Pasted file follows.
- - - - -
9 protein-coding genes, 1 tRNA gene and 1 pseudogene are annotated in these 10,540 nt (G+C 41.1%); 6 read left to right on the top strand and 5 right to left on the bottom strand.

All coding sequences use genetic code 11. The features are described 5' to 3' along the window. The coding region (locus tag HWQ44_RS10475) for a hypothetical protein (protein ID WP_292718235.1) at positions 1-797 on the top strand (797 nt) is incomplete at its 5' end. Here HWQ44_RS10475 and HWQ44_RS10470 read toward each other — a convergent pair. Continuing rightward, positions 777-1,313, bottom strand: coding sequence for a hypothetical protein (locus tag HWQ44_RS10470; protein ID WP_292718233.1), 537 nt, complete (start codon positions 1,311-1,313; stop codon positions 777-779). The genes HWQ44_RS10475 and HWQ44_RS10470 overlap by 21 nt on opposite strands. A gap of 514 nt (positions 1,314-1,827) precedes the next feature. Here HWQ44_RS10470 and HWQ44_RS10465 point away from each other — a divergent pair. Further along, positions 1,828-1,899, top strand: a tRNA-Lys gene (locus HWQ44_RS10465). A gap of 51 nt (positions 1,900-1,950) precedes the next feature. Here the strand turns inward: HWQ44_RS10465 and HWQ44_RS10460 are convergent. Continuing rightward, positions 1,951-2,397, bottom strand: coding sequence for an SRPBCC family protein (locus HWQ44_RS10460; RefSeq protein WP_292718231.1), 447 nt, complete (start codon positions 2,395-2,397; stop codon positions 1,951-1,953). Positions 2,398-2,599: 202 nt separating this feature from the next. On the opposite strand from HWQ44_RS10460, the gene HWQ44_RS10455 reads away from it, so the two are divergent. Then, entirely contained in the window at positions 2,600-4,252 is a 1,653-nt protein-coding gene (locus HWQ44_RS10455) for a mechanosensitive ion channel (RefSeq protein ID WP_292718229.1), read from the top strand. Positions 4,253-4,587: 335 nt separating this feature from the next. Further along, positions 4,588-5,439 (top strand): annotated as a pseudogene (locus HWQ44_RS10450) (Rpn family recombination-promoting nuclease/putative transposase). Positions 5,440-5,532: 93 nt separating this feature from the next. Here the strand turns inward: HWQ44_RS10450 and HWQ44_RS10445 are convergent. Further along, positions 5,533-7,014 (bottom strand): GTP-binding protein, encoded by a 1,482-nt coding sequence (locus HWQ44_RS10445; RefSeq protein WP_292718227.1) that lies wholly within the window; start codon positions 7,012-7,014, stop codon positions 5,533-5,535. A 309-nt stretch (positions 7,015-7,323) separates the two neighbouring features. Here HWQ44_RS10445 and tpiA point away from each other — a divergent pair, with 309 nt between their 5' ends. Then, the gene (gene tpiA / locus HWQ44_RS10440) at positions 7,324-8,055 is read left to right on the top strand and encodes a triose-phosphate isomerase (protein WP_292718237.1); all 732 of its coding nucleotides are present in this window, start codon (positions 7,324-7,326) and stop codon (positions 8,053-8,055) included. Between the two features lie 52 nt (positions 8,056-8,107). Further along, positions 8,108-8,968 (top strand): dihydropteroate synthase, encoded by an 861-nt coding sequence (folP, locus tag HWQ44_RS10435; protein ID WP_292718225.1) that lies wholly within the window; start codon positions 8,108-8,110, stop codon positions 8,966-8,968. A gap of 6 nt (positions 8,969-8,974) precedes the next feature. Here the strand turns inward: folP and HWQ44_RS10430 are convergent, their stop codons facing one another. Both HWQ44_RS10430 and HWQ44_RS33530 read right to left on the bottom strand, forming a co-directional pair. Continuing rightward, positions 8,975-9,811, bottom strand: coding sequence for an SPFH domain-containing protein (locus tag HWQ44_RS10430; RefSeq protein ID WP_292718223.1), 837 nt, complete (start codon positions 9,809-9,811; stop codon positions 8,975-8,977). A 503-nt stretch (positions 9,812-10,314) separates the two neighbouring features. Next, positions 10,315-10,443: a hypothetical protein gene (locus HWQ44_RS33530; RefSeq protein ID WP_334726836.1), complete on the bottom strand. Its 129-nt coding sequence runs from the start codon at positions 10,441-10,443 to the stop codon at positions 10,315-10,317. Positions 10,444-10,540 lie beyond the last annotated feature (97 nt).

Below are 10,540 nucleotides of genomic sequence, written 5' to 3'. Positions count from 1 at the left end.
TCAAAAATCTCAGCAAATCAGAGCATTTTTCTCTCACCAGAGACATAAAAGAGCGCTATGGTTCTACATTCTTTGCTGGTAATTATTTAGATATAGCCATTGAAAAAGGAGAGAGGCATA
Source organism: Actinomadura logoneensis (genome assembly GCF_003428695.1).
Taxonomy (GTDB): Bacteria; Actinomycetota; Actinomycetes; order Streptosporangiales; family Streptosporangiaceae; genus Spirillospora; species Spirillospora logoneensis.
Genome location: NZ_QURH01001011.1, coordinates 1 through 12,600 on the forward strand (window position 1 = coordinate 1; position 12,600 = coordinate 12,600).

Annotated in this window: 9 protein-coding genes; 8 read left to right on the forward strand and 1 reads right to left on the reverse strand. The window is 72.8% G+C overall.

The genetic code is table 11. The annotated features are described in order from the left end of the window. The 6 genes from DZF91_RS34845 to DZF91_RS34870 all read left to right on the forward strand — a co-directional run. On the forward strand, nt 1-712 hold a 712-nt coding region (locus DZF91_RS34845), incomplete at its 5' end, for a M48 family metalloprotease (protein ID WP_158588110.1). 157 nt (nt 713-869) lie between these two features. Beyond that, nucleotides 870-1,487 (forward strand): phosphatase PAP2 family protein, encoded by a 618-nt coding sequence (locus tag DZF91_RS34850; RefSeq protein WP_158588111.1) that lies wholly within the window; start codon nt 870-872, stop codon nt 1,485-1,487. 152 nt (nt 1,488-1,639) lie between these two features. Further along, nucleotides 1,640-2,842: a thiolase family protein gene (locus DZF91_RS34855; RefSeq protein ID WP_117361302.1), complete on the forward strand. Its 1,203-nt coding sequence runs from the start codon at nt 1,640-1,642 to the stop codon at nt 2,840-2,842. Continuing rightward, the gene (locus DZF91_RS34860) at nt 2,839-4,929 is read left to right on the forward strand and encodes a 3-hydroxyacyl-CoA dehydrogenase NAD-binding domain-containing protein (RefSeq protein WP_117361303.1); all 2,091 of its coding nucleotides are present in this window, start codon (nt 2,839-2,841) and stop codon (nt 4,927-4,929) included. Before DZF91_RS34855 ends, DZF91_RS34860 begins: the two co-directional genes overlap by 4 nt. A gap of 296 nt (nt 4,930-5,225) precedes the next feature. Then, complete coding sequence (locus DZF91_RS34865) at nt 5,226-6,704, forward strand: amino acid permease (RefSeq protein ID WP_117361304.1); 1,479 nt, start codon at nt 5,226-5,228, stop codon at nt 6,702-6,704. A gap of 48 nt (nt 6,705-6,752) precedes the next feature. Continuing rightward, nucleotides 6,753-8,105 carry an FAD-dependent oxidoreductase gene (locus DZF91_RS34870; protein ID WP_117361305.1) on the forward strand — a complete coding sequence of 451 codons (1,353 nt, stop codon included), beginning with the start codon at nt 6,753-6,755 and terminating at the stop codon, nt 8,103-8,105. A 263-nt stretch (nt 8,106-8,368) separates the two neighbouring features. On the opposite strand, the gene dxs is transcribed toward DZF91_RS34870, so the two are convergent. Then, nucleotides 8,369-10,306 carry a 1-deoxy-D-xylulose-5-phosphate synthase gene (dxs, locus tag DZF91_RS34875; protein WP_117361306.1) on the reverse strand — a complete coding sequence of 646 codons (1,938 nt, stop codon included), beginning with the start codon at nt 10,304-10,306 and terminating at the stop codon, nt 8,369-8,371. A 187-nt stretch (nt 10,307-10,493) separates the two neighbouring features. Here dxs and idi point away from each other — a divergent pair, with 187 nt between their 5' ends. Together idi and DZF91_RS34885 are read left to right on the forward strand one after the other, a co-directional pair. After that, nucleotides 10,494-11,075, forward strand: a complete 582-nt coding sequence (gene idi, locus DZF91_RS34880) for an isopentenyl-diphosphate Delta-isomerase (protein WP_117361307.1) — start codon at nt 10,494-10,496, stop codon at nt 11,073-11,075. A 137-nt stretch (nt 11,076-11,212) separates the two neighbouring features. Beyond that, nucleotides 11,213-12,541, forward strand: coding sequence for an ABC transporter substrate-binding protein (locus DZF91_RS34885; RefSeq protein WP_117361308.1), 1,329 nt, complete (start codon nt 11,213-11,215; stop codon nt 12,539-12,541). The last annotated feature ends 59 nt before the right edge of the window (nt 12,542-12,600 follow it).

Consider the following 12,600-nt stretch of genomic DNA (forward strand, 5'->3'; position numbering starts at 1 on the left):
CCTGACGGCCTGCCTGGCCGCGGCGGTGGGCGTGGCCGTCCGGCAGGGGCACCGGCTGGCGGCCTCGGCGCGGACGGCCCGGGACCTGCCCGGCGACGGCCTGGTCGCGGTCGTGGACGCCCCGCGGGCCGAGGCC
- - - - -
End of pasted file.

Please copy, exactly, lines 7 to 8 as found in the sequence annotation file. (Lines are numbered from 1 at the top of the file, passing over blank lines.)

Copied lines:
Genome location: NZ_QURH01001011.1, coordinates 1 through 12,600 on the forward strand (window position 1 = coordinate 1; position 12,600 = coordinate 12,600).

Annotated in this window: 9 protein-coding genes; 8 read left to right on the forward strand and 1 reads right to left on the reverse strand. The window is 72.8% G+C overall.